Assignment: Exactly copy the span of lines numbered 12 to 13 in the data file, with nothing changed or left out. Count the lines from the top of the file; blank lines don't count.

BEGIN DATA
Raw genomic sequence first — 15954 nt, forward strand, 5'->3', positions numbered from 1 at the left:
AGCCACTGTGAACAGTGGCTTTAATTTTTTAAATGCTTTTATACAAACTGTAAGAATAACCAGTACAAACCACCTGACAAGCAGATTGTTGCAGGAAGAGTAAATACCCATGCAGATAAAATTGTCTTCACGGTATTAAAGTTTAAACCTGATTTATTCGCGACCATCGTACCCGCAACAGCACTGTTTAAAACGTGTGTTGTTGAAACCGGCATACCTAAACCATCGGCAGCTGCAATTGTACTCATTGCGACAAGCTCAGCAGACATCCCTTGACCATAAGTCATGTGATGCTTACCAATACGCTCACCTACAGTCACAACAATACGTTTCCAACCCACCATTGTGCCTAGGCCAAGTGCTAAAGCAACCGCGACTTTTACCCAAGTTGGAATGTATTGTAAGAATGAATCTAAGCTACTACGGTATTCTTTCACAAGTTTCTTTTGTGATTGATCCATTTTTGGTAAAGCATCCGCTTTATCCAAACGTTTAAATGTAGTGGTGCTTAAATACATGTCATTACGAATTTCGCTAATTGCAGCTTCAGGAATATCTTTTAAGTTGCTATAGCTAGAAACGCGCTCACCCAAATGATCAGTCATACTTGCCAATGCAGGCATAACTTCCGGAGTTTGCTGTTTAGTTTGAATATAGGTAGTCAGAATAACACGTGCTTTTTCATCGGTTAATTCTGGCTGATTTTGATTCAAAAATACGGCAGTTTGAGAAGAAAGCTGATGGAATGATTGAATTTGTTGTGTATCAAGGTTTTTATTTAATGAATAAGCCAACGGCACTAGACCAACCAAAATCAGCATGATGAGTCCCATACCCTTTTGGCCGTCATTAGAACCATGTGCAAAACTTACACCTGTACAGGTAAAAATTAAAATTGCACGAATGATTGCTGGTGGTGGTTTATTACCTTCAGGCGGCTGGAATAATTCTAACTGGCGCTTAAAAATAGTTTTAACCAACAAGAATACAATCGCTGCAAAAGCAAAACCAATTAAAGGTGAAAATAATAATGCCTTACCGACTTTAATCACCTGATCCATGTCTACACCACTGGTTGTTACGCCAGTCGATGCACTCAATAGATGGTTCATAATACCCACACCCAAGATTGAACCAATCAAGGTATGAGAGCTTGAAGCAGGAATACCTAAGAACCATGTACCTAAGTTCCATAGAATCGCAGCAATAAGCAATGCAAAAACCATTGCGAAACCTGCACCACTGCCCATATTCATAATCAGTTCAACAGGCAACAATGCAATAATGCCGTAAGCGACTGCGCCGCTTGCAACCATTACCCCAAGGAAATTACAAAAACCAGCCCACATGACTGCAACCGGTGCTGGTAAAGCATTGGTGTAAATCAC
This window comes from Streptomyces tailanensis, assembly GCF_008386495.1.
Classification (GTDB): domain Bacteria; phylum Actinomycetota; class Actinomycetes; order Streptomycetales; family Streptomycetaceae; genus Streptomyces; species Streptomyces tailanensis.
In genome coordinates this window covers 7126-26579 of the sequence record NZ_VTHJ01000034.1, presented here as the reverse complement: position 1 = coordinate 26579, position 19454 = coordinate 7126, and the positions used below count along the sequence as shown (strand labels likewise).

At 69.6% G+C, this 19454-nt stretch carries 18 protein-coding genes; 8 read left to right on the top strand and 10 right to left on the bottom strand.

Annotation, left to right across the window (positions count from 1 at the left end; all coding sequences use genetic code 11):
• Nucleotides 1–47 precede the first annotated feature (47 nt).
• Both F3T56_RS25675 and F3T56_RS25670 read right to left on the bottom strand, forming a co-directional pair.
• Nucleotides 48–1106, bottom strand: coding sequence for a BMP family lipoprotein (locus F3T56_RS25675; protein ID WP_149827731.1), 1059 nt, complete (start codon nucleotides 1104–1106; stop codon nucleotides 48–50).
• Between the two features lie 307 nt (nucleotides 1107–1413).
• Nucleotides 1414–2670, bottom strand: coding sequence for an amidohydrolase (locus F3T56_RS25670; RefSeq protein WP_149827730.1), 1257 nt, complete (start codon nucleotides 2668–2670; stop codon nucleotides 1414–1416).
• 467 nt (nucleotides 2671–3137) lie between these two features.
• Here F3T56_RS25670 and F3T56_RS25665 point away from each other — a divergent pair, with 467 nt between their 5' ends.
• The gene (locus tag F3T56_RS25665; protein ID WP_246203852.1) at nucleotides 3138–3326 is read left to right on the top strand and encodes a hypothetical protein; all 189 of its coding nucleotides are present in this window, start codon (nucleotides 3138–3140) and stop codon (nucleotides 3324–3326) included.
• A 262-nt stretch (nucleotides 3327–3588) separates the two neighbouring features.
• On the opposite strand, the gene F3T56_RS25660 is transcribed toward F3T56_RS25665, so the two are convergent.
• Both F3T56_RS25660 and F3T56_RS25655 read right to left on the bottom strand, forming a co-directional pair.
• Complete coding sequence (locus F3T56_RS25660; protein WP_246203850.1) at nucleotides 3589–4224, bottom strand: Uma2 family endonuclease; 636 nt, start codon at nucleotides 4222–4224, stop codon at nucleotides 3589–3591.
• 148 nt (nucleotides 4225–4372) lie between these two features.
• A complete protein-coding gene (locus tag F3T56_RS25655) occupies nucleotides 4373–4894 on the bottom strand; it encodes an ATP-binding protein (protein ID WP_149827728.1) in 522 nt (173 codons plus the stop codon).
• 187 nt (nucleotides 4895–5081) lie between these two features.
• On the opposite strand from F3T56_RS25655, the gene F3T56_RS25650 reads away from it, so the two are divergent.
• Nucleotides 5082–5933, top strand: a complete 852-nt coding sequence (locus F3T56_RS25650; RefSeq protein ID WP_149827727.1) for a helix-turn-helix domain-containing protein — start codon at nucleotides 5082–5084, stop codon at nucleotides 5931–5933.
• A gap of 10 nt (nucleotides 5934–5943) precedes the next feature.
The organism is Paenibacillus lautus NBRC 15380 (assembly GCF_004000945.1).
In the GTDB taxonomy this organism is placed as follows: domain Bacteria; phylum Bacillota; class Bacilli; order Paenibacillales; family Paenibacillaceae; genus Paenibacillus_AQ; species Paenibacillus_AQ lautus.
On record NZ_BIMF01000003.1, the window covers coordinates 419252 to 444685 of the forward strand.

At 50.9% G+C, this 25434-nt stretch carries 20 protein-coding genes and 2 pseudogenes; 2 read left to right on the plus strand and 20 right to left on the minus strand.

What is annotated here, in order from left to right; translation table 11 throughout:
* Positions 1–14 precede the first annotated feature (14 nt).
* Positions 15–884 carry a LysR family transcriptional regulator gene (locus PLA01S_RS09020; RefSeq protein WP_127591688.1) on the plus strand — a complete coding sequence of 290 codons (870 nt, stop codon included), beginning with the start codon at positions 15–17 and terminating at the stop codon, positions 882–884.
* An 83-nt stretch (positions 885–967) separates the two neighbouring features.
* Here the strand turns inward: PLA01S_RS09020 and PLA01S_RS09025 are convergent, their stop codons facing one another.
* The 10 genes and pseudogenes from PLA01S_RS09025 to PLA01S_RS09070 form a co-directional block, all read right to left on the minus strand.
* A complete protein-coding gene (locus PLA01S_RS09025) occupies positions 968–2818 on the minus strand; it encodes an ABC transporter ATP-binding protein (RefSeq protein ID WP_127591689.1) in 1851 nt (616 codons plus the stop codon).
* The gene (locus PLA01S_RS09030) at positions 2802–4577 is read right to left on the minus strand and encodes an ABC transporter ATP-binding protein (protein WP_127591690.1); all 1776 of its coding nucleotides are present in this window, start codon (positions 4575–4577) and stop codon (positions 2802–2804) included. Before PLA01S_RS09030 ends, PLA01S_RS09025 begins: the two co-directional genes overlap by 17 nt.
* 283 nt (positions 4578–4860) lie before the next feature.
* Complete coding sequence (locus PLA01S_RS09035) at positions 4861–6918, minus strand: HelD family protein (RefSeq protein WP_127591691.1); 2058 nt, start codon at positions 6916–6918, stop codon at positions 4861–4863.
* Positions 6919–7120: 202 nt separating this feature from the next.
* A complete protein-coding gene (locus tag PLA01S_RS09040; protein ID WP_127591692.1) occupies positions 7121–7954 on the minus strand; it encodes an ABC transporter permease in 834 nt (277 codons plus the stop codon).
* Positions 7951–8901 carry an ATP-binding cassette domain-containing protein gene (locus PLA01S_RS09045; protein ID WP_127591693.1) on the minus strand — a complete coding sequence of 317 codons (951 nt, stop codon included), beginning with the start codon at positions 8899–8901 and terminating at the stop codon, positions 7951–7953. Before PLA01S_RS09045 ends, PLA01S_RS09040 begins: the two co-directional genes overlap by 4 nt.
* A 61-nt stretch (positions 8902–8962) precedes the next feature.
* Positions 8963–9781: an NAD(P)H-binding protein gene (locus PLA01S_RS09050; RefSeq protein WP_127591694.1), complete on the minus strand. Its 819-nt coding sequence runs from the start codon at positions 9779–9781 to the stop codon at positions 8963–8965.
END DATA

• Nucleotides 1414–2670, bottom strand: coding sequence for an amidohydrolase (locus F3T56_RS25670; RefSeq protein WP_149827730.1), 1257 nt, complete (start codon nucleotides 2668–2670; stop codon nucleotides 1414–1416).
• 467 nt (nucleotides 2671–3137) lie between these two features.